Advice from a college senior: how to build and maintain your confidence as a young designer


portrait-deanna-blackToday, our Kutztown University Communication Design Illustration Showcase opens in our farmhouse, featuring the work of more than 30 students in the program. We’re highlighting their work in honor of Kutztown alumna Kathy Davis, founder of the Scatter Joy Center for the Arts.

Our guest blogger this week is Upper Moreland High School graduate Deanna Black, a senior graphic designer and illustrator in the school of Communication Design, who will have several pieces on display during the exhibit. 


I have always been passionate about art and knew that I wanted to pursue a career in the arts long before the thought of college. I studied drawing and painting at Upper Moreland High School and chose Kutztown University to continue my arts education. The Communications Design program here offers intense design classes that push conceptual thinking — all of which I have greatly enjoyed taking.

Now that I’m a senior, I often think about my time here at Kutztown. I have had my fair share of ups and downs through the years in this program. The most important thing I have learned from my professors and classmates is to work hard and be confident about the work you show. It’s not always easy to do this, especially when there are harsh critiques and rather negative feedback. To combat this, I’ve learned a few techniques for staying positive about my work that I’d like to share.

1. Ask your peers for feedback often — Sometimes we can get too caught up in our heads about how a design looks to our own eyes. Take a step back and ask your classmates, including upperclassmen, about your design. They can offer a lot of advice on how to make your design even better and point out any mistakes. More ideas are always better than none. tricons-deanna-black

2. Post your work on social media — Putting your work online opens up your potential audience to the whole world. Many designers upload their work to creative sites such as Behance, DeviantArt and Flickr, but even Instagram can put your art in front of people. More viewers leads to more feedback, which I have found to be very positive. This is a way to connect to other creative people and to affirm your design style.

3. Go to a Portfolio Review — Many schools have Portfolio Reviews each semester for students to get professional feedback on a breadth of work. I have found going to a review to be very helpful in building my confidence. The mentors will view your portfolio as a prospective employer would and give you honest advice on how to improve your projects for better success. Their advice is invaluable for making a confident portfolio presentation to a potential employer.

4. Remember why you chose to study art — Sometimes it’s really hard to remember why you got into art in the first place, especially if you aren’t getting any positive feedback. It may help to just sketch and do a personal project to connect to what got you excited about design in the first place. I find it is also helpful to look at past projects and sketches to see how you’ve improved. A mental break is often the best tactic when you’re in a slump. However, at the end of the day, always remember you are a good artist and that your decision to pursue a creative career will require a lot of hard work but still be rewarding overall.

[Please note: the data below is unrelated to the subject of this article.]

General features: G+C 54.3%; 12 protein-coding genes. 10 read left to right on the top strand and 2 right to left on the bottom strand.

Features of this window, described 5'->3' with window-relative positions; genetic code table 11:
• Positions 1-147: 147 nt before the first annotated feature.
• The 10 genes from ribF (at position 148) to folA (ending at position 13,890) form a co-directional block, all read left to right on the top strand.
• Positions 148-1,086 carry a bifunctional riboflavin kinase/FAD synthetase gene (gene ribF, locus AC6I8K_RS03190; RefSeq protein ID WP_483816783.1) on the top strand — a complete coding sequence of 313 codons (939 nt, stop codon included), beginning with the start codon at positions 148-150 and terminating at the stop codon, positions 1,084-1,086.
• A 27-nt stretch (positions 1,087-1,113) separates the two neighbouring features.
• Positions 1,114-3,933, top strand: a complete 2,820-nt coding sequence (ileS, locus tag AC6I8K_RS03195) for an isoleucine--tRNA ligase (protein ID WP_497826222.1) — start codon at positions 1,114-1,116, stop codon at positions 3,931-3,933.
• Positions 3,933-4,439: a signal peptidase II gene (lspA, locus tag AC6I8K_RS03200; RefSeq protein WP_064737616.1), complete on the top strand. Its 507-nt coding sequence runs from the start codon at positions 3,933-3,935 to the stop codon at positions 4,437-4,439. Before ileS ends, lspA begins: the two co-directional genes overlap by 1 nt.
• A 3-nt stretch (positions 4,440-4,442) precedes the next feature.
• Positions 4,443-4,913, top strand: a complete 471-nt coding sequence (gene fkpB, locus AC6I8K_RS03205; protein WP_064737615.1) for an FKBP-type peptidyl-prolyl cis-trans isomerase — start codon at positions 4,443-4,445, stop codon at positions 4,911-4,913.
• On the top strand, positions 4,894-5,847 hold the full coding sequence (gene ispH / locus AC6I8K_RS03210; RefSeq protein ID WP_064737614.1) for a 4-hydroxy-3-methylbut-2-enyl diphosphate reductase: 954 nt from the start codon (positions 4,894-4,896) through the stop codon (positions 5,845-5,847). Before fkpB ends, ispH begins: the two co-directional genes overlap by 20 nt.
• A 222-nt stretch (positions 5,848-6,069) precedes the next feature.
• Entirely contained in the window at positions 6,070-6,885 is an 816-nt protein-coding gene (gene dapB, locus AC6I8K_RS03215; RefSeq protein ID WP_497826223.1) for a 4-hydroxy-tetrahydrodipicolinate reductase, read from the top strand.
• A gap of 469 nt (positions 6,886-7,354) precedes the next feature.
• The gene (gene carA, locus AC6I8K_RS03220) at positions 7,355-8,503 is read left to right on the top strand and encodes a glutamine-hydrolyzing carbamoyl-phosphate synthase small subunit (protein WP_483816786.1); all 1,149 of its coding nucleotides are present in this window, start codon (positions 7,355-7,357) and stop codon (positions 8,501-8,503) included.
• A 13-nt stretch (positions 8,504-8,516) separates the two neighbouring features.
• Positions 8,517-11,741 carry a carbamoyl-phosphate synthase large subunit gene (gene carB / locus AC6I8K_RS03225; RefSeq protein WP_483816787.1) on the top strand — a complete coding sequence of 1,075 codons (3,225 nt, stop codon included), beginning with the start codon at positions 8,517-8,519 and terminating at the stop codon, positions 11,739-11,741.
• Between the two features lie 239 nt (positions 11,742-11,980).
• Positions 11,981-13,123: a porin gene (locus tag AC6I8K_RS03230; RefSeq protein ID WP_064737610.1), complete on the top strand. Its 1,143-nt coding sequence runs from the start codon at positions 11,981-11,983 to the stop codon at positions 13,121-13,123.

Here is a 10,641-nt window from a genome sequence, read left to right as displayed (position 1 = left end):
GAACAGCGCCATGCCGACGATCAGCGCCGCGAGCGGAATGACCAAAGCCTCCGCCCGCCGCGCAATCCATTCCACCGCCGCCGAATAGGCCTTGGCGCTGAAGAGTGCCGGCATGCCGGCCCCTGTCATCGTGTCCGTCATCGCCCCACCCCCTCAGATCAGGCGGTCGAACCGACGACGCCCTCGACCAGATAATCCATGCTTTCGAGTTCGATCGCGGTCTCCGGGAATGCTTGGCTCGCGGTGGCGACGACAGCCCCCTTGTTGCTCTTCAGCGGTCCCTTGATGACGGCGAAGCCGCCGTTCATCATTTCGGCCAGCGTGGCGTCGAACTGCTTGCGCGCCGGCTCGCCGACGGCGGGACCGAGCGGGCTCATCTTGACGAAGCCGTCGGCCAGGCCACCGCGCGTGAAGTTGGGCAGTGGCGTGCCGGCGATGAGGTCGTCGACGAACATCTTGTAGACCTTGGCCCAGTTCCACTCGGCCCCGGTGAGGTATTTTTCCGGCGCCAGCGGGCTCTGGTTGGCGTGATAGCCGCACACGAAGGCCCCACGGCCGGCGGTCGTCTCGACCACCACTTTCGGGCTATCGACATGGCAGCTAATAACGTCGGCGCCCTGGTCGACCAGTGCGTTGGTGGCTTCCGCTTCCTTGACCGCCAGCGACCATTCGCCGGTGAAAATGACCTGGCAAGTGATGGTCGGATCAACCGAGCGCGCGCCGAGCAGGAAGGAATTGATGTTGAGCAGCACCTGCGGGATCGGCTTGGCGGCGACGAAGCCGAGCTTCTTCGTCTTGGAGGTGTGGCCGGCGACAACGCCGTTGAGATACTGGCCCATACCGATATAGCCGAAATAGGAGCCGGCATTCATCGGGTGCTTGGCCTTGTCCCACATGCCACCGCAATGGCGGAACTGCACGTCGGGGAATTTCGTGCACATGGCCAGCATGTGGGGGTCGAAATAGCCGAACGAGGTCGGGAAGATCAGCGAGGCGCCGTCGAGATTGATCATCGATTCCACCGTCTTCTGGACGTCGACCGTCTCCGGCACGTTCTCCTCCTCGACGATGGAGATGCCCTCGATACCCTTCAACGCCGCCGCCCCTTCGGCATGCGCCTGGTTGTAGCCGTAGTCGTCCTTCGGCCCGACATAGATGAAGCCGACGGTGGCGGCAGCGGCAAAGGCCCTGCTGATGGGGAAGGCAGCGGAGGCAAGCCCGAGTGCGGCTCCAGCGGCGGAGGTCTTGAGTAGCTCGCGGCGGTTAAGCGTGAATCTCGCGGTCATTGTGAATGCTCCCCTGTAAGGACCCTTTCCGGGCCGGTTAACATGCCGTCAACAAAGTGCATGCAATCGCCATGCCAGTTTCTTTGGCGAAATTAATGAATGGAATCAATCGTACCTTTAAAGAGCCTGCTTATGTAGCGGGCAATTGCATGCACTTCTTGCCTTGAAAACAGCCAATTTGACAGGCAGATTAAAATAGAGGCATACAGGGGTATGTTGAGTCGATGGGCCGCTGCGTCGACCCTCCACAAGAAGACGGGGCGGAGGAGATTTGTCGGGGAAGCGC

Deanna designed these posters for a theater company.

Deanna designed these posters for a theater company.

5. Be authentic — Designing with your core inspirations in mind will always make you feel better about your work. You will reveal more of yourself in your overall design if you do something authentic to your style. When you agree with the original concept, it’s easier to defend and feel strongly about the product. If you copy other styles or don’t feel passionate about what you’re doing, it will definitely show in your final design. The process will not come as naturally and will have less of a connection to your work. Always be authentically you, and work hard so you can be proud of your creations.

To see more of Deanna’s work, check out her online portfolio.

The Kutztown University Communication Design Illustration Showcase runs Sept. 23 through Oct. 19 at the Scatter Joy Center for the Arts, 305 Horsham Road, Horsham, Pa. 19044. The opening night reception takes place from 5 to 8 p.m. on the 23rd. The show features a mix of digital illustration and traditional drawing with digital painting or editing from both undergraduate and graduate students. 

Kathy Davis, who also serves as CEO of the lifestyle and social expressions brand Kathy Davis Studios, has dedicated the show to the late Sue Schilling. An alumna of Kutztown’s Communication Design program, Schilling was also a friend and colleague, who was once a part of the KDS team. Over the years, Kathy has hired several talented graphic designers from Kutztown to join her Studios.